Toronto Maple Leafs defenceman Morgan Rielly had one of his strongest games Thursday of the season and continues to show confidence and maturity with the puck, writes Mike Brophy. (Nathan Denette/Canadian Press)
Splitting up defencemen Jake Gardiner and Morgan Rielly on Thursday was a significant change that could benefit the Toronto Maple Leafs moving forward, writes Mike Brophy, who takes a closer look at Toronto's 6-3 win over the Florida Panthers.
The kids were not all right.
After a boo-boo by Jake Gardiner led to the Florida Panthers opening the scoring, the Toronto Maple Leafs decided to separate him and his defensive partner Morgan Rielly, who is just 19.
It certainly wasn't the main reason why the Maple Leafs were able to rebound from a 2-0 deficit and defeat the Panthers 6-3, but it was a significant change that could benefit the team moving forward.
Both players love to rush the puck and playing together as a duo often causes them to hesitate; not knowing for sure if one goes the other will hang back a bit.
After the opening goal Rielly was paired with Tim Gleason and Gardiner with Cody Franson. They did play the kids together on the power play, however.
Not only that, Rielly had one of his strongest games of the season and continues to show confidence and maturity with the puck.
"We have been contemplating splitting the kids up for a while," Toronto coach Randy Carlyle said.
Carlyle added Rielly has adapted well to playing in the NHL as a teenager and even though he and Gardiner formed a very young pairing, it didn't seem like a huge risk to play them together. He added they may play together again down the road, but with Gardiner having played last season with Franson, the change made sense.
In fact they did play together again on the power play.
Carlyle said putting Rielly with Gleason, a veteran, will free him to join -- or lead -- the rush.
"Gleason is a guy who has come in and been a heart and soul guy for us," the coach said. "He blocks shots, he's physical and hard to play against. That's his game. That should give Morgan a little bit more freedom knowing that type of player is back there."
Gleason had to leave Tuesday's game a little early because of a shoulder injury and missed Wednesday's practice, but he was in the starting lineup against the Panthers. That was the good news. The bad news is he took two first-period penalties. Fortunately for Gleason, the Panthers power play is awful. The Panthers had just one power play goal in their last 15 games and prior to playing the Boston Bruins Tuesday -- a game in which they struck with the man advantage -- they were 0-for-41 in their previous 14 games.
At the end of the night, Gleason played his best game as a Maple Leaf. He led the team in ice time at 23:41 and had six hits and five blocked shots.
The Maple Leafs have now won five in a row at Air Canada Centre and Gleason said after the game he is thrilled.
"It is a great place to play," Gleason said. "I didn't like it coming in here as a visitor, but I love it being on the home team. We appreciate the fan support."
Not part of the plan
When you are playing a goal-challenged team like the Panthers, the idea is to get the lead on it and make it open things up. The Maple Leafs did the opposite giving up a goal to Nick Bjugstad at 1:39. Defenceman Jake Gardiner failed to keep the puck in at the Florida blue line and his partner Morgan Rielly, as well as centre Nazem Kadri were unable to cover up for his miscue. Twelve minutes later Franson made a weak clearing attempt that was picked off and led to the Panthers going up 2-0 on a Sean Bergenheim goal.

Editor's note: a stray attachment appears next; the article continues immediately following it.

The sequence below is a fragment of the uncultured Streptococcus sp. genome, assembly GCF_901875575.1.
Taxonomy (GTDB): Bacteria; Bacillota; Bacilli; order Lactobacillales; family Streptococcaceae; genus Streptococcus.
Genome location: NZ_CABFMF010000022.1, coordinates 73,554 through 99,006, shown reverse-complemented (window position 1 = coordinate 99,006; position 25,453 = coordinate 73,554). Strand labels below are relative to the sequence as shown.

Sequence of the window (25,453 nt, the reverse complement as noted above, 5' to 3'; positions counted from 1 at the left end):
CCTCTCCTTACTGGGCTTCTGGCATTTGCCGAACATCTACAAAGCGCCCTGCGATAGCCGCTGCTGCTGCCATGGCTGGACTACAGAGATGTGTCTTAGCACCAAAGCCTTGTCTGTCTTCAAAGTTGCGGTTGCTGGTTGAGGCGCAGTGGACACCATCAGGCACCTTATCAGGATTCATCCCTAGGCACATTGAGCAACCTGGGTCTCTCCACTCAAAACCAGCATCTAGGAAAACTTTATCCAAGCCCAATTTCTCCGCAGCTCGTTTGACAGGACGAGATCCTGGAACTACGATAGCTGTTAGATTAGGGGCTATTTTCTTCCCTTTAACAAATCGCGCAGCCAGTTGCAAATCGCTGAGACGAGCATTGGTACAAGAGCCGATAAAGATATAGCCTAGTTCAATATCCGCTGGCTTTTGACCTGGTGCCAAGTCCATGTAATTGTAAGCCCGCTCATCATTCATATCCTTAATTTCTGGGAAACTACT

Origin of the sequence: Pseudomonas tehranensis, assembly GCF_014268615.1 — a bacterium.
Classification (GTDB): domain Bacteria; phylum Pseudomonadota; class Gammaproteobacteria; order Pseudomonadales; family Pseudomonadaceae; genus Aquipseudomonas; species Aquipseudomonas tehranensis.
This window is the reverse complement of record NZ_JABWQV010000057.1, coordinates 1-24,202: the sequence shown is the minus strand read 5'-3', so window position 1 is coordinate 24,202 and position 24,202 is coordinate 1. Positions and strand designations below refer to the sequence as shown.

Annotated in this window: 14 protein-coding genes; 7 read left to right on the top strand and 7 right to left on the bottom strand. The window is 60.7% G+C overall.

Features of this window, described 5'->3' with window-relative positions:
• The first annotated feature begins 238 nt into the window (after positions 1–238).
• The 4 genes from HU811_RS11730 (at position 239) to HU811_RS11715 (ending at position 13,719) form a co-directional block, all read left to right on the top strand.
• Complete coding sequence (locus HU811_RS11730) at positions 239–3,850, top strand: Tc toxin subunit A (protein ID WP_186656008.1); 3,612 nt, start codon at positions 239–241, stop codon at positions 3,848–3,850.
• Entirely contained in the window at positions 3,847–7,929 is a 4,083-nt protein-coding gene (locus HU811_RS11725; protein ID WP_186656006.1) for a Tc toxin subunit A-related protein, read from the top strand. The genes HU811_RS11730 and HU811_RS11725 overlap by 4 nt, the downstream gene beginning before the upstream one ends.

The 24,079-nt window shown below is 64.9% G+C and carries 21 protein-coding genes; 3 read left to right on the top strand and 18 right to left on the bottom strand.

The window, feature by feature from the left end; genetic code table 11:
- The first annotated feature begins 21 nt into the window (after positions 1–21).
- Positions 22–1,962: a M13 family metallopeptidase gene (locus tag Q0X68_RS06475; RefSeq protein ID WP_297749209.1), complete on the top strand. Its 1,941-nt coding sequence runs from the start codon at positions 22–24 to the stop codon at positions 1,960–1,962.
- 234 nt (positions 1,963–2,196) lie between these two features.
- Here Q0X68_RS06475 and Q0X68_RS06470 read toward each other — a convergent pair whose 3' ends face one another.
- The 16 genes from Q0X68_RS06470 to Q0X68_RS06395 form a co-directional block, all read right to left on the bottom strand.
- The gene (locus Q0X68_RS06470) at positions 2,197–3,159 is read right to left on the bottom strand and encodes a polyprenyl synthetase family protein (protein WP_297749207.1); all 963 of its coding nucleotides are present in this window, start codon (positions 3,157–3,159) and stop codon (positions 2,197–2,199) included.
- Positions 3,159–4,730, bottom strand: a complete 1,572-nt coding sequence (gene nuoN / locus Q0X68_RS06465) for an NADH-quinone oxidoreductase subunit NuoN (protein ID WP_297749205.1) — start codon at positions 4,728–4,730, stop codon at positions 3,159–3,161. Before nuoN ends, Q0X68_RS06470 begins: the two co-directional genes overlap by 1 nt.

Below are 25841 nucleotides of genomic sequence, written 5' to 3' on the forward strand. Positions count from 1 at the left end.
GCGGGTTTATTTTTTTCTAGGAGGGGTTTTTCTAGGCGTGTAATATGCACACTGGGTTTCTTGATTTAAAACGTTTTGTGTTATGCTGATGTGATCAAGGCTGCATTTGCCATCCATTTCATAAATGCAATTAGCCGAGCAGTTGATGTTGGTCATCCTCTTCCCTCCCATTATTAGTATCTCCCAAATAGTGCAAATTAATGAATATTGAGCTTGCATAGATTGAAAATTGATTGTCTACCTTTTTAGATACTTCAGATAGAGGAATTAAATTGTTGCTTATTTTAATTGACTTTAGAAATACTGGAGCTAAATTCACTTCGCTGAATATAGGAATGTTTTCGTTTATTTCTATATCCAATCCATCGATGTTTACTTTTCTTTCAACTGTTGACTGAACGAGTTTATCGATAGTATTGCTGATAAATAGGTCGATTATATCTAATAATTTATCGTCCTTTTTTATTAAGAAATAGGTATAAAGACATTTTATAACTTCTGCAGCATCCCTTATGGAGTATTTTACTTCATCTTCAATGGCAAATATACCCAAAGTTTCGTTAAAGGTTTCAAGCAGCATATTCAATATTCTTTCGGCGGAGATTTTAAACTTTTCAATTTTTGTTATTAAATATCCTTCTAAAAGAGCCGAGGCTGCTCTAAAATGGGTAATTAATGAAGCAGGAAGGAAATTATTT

Franson makes amends
Franson's snap shot from the point found its way through a crown and past Florida goalie Scott Clemmensen. With James van Riemsdyk setting a screen to make it 2-1 late in the first period.
Third line rocks
Even when the Maple Leafs were trailing 2-0, their third line of Peter Holland between Mason Raymond and Troy Bodie continued to work hard and be impressive. Their hard work paid off early in the second period when Mason Raymond snapped a shot in after just 27 seconds. Bodie drew an assist on the play.
With the Maple Leafs leading 3-2 after 40 minutes, but playing a particularly good game, they needed a strong third period and that is exactly what they appeared to do. Nikolai Kulemin scored his eighth of the season from the top of the faceoff circle at 4:00 and just 2:22 later Joffrey Lupul connected on a one-timer for his 16th. The Panthers, however, got a goal from Dmitry Kulikov to throw a scare into the Maple Leafs. Tyler Bozak got it back for Toronto on a great feed from Kessel.
Trade Kadri? Yeah, right
Not long ago they were telling Kadri to pack his bags and get out of town. Now with two goals and seven points in four games, chances are he's off the market. He had three assists against the Panthers. Kadri's second assist of the game, on the Lupul goal, was his 100th NHL point.
Carter can't connect
Toronto grinder Carter Ashton had a breakaway while killing a penalty at 10:33 of the third period, but was turned back by Clemmensen, Ashton is still looking for his first NHL goal having played 45 games.
Mike BrophyMike Brophy brings a wealth of hockey writing and broadcasting experience to CBC Sports, having covered junior hockey for 14 years before joining The Hockey News as its senior writer for 17 years starting in 1992. Most recently, the Burlington, Ont., native worked as a writer/commentator at Rogers Sportsnet and as co-host of The Power Play on SiriusXM. Mike has written four books, including My First Goal, featuring 50 players describing their first NHL goals.
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